Klaus Toepfer
United Nations Under-Secretary
General and Executive Director, UNEP

A global foundation for safeguarding public health and the environment is taking hold, giving people living today and generations to come greater assurance of protection from the risk of toxic chemicals. A central pillar is the Basel Convention on the Control of Transboundary Movements of Hazardous Wastes and their Disposal, which celebrates its 10th anniversary this year.

In December 1999, the Fifth Conference of the Parties to the Convention will meet, appropriately, in Basel, Switzerland. It will be a time to honour the many accomplishments achieved under the Treaty, including the fact that there are now 131 Parties to the Convention. They have consolidated the Convention’s control system, legal framework, and operation through improved classification of wastes and refined hazard classification.

Widening the net
Implementation is making significant gains, due to an enlarged scope that now includes patterns of production, product design, technological innovation, and consumer behaviour. Partnerships with stakeholders and the establishment and strengthening of regional centres for training and technology transfer are advancing progress still further. The result is worth celebrating – an increasingly effective international system of environmental safeguards that delivers a more secure quality of life for nations worldwide.

The December meeting will also be a time to come to grips with remaining challenges. These include liability and compensation issues, improved reporting, additional policy tools and ways of accessing international funding, and prevention and monitoring of illegal traffic in hazardous and other wastes. A bellwether item will be a declaration that looks forward to the next decade of the Convention. The vision reflected in this declaration will be an important signal for the future of international environmental protection.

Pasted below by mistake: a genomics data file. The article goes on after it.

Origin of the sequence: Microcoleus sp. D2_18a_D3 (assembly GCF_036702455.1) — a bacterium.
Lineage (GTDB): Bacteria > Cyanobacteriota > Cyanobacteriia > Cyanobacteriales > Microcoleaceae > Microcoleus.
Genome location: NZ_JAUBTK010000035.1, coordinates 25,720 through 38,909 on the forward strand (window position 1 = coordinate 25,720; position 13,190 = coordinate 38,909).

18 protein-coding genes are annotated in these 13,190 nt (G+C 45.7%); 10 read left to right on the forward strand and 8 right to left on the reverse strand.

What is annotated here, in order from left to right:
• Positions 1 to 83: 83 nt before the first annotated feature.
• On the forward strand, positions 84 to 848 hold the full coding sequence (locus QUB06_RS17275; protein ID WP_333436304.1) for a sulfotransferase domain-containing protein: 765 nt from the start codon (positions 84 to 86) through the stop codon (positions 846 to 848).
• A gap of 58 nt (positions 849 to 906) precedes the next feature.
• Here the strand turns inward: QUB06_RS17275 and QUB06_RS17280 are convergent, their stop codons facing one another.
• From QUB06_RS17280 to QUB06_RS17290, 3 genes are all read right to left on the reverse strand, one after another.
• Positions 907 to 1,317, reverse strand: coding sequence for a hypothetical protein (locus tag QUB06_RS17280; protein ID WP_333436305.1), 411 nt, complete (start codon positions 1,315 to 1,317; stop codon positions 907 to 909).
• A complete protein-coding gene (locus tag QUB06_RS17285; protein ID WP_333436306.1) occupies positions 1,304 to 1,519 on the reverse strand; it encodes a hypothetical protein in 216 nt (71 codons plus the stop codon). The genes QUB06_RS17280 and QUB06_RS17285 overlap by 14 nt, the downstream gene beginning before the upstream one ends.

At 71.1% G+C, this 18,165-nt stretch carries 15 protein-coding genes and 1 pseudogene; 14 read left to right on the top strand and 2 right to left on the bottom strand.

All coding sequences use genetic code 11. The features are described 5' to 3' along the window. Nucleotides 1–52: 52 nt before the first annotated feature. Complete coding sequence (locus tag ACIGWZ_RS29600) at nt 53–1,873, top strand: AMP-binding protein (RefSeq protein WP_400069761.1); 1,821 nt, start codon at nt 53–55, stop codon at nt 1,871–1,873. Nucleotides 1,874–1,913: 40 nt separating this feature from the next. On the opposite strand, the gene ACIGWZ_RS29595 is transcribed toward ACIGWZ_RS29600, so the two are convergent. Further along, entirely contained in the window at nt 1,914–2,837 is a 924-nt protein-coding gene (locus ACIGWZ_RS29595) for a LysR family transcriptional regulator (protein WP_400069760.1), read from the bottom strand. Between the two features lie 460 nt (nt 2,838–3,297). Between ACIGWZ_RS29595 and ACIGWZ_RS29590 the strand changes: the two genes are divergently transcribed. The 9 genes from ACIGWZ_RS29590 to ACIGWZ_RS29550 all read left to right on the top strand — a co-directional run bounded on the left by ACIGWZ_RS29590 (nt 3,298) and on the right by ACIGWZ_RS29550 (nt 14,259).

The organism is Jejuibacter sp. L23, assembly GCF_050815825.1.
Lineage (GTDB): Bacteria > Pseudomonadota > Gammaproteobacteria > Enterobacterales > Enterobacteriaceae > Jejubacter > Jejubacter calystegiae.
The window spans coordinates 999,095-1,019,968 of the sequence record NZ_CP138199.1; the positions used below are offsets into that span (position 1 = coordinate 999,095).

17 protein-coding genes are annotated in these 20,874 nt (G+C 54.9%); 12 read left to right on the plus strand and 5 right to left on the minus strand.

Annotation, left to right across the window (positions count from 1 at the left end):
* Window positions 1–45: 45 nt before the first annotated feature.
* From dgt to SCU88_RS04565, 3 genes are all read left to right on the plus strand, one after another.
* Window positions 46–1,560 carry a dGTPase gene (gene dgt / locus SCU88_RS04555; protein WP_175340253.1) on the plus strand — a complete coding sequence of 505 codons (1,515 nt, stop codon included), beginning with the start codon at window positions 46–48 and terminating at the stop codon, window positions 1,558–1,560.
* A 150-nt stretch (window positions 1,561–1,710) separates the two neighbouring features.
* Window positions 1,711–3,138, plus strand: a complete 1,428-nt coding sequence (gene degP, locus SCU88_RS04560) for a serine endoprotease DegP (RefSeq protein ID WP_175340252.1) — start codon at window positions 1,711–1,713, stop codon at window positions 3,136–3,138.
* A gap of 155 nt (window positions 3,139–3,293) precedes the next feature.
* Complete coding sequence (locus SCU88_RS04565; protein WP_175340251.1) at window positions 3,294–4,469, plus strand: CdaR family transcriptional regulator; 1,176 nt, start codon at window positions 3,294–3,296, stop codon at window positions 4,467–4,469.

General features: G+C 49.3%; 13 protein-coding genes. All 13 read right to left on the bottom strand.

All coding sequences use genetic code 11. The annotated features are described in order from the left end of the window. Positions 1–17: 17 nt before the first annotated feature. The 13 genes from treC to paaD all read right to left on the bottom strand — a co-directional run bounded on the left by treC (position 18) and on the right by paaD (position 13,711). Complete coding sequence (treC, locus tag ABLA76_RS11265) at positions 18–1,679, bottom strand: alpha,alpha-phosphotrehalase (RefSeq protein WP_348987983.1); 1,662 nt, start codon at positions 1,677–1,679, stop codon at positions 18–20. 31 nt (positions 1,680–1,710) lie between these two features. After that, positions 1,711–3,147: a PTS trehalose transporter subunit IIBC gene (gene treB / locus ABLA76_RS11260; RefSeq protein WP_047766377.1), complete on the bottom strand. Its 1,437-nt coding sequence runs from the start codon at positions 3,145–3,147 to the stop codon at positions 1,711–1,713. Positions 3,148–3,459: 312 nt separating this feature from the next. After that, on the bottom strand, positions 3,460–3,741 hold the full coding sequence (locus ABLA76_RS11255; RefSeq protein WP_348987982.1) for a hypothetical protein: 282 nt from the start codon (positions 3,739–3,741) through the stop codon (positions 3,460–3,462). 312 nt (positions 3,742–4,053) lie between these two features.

Keeping the environment and people safe from harmful chemicals goes beyond sound management of wastes. It means using cleaner production philosophies to avoid the generation of hazardous wastes, changing consumer preference and patterns, and promoting the adoption and use of environmentally sound technologies in urban management. These are all priorities of UNEP.

Building foundations
A global foundation is essential for sustainable development in the next millennium, and UNEP is at the forefront of building it. UNEP is leading the way in identifying emerging issues, facilitating negotiations, providing information on alternatives and technology, and helping countries develop the technical capacity for the environmentally sound management of chemicals.

The world can take heart from the development of additional instruments of global environmental protection from toxic risks. September 1998 marked the adoption of the Rotterdam Convention on the Prior Informed Consent Procedure for Certain Hazardous Chemicals in International Trade. UNEP and the Food and Agriculture Organization of the United Nations provide the secretariat for this Convention during the interim period before it enters into force.

Complementary treaties
The Rotterdam Convention, in many ways, is a logical complement to the Basel Convention because it applies to the transboundary movement in commerce of banned or severely restricted chemicals, as well as severely hazardous pesticide formulations. The Convention sets reporting provisions that enable Parties to make informed decisions about the import of such toxic chemicals. Until the Rotterdam Convention enters into force, which is expected in 2001, the provisions are being implemented voluntarily by the 155 governments currently participating in the voluntary Prior Informed Consent (PIC) procedure.

Negotiations are now under way on an international legally binding treaty to reduce and/or eliminate releases of persistent organic pollutants (POPs) into the environment. One hundred and fifteen countries participated in the third round of talks, and the fourth is scheduled for 20-25 March 2000 in Bonn. The negotiations, for which UNEP provides the secretariat, will be completed in 2000.

Links between the POPs treaty being negotiated and the Basel Convention are key to the evolving global foundation of safeguards. Many of the POPs under negotiation, like polychlorinated biphenyls (PCBs), are significant issues under the Basel Convention. Many other POPs are found in abandoned stockpiles of obsolete pesticides, or are generated through certain waste destruction practices.

As the December anniversary of the Basel Convention approaches, let us deepen our commitment to a global foundation for safeguarding public health and the environment from toxic chemicals, and so enter a new era of sustainable development.


Contents | Editorial K. Toepfer | Celebration and challenge | Informal diplomacy | Being in earnest | International Declaration on Cleaner Production | Clean = competitive | Not on Planet Earth! | The Basel Convention | At a glance | Competition | It’s a waste | Move these poisonous mountains | Broad, global and dynamic | A monumental challenge | UNEP Chemicals | Latin lessons | Sasakawa Environment Prize | Of potholes and ozone holes | Will we learn?